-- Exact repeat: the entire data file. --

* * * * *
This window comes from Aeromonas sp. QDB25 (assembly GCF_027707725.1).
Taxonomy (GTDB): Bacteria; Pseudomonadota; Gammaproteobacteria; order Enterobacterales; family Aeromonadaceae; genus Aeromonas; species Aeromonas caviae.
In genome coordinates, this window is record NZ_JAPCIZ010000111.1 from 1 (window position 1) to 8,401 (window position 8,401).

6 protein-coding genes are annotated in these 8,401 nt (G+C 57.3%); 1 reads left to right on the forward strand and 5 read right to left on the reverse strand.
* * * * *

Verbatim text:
This window comes from Aeromonas sp. QDB25 (assembly GCF_027707725.1).
Taxonomy (GTDB): Bacteria; Pseudomonadota; Gammaproteobacteria; order Enterobacterales; family Aeromonadaceae; genus Aeromonas; species Aeromonas caviae.
In genome coordinates, this window is record NZ_JAPCIZ010000111.1 from 1 (window position 1) to 8,401 (window position 8,401).

6 protein-coding genes are annotated in these 8,401 nt (G+C 57.3%); 1 reads left to right on the forward strand and 5 read right to left on the reverse strand.